THE EFFECT OF POLITICAL CONNECTIONS ON FORWARD- LOOKING INFORMATION DISCLOSURE FROM THE PERSPECTIVE OF THE STAKEHOLDER SALIENCE THEORY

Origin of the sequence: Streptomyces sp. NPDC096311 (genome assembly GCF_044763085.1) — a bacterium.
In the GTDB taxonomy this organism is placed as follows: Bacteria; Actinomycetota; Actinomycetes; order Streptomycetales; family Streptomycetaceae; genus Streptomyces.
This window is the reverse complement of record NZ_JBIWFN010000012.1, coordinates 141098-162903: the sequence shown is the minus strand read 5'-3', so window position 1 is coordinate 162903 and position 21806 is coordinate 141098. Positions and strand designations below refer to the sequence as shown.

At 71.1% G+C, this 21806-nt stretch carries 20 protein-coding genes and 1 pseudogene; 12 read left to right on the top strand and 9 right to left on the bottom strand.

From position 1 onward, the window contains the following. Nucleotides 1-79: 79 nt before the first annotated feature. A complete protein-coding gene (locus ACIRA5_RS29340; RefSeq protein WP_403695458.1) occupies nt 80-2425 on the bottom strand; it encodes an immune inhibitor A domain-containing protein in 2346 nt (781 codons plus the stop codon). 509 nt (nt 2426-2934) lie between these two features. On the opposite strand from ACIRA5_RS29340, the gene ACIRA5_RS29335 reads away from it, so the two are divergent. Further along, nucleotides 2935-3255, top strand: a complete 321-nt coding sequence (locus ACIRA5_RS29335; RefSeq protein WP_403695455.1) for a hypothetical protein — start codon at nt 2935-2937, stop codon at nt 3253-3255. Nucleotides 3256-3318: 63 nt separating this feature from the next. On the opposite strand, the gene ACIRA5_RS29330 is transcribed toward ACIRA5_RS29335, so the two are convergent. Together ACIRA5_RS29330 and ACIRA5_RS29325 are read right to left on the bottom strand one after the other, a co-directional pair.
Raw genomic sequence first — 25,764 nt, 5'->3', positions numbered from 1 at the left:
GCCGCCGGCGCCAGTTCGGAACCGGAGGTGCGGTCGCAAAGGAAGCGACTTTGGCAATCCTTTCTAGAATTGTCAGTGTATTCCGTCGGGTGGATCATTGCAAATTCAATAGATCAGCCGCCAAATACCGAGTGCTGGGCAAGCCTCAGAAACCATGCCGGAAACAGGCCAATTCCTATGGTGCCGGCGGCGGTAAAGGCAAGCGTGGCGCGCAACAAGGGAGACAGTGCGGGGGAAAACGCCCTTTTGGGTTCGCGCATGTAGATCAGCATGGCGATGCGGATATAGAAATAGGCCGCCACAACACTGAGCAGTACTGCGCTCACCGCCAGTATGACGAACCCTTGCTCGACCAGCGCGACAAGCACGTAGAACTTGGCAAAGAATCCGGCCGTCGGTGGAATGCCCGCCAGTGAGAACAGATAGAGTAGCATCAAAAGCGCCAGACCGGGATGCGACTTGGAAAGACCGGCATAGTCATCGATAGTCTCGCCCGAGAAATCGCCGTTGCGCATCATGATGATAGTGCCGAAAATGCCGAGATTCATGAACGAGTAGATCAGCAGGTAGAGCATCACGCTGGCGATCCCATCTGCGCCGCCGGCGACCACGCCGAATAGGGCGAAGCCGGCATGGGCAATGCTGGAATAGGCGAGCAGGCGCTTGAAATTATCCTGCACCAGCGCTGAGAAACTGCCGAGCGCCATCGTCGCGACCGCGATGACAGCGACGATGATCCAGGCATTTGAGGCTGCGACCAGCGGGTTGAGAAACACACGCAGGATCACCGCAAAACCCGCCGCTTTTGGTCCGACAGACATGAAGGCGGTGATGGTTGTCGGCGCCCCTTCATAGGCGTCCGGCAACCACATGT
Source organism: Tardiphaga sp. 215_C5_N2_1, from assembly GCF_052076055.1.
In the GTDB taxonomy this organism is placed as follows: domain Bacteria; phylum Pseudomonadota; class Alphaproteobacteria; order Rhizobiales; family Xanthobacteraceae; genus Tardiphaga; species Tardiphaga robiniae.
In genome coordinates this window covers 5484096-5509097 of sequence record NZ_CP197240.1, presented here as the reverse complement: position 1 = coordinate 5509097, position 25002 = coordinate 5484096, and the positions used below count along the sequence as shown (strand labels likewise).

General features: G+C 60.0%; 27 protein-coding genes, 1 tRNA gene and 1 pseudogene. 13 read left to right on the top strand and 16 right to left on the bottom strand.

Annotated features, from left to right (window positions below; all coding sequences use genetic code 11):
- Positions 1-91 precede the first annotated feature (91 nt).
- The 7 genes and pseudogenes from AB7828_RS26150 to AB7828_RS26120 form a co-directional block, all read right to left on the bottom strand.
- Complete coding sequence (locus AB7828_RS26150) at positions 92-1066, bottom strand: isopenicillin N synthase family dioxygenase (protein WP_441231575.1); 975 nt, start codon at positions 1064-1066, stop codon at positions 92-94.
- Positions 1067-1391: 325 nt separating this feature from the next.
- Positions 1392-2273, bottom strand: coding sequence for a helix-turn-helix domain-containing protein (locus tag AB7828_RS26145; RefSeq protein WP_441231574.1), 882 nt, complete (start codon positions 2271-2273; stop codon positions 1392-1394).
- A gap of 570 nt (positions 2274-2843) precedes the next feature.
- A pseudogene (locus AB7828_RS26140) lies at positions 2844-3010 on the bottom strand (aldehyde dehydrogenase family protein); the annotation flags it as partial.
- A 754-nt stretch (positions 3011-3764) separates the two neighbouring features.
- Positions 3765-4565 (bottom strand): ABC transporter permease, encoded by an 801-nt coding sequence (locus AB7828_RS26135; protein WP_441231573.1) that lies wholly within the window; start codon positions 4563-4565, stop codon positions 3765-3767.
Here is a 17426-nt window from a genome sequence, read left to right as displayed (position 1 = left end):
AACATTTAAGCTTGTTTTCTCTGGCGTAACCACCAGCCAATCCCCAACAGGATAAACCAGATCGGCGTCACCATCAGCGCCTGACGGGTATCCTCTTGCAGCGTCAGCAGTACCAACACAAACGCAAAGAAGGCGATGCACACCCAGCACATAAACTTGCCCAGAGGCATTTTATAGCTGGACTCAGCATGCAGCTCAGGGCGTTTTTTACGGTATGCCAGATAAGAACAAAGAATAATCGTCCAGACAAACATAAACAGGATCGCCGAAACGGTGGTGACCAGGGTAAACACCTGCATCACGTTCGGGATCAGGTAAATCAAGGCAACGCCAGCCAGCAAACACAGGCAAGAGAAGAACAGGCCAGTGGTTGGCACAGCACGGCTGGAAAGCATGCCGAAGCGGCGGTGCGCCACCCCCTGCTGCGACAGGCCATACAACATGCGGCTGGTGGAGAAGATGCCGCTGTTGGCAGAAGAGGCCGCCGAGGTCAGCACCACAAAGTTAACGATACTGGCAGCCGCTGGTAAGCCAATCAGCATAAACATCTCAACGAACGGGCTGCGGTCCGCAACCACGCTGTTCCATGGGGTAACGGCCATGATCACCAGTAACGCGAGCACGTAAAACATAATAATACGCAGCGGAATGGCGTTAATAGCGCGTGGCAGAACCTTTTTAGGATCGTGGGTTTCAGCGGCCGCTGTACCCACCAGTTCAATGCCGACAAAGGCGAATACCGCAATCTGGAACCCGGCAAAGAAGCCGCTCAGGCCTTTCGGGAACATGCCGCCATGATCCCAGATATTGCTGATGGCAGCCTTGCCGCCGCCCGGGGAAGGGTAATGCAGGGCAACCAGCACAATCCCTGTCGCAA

This study examines the effect of political connections (PCONS) on firms’ disclosure of forward-looking information choices in the context of developing countries. Using multivariate regression of panel data comprising 360 firmyear observations of non-financial firms listed on Bursa Malaysia between years 2014 and 2017, PCONS are found to be positively associated with disclosure of forward-looking information. However, such relationship only exists for non-financial forward-looking information. Using the stakeholder salience theory to further contribute to the body of knowledge, the strength of the connections suggests that a high composition of politically-connected directors on the board promotes greater information about the future in firms’ disclosure. The common connection through ownership of firms in emerging countries suggests the effective role of institutional shareholders in improving forecasting activities through high disclosure of forward-looking information. The study suggests a better appreciation of the hierarchical role of politically-connected directors on the board of types of forward-looking information presented to the stakeholders.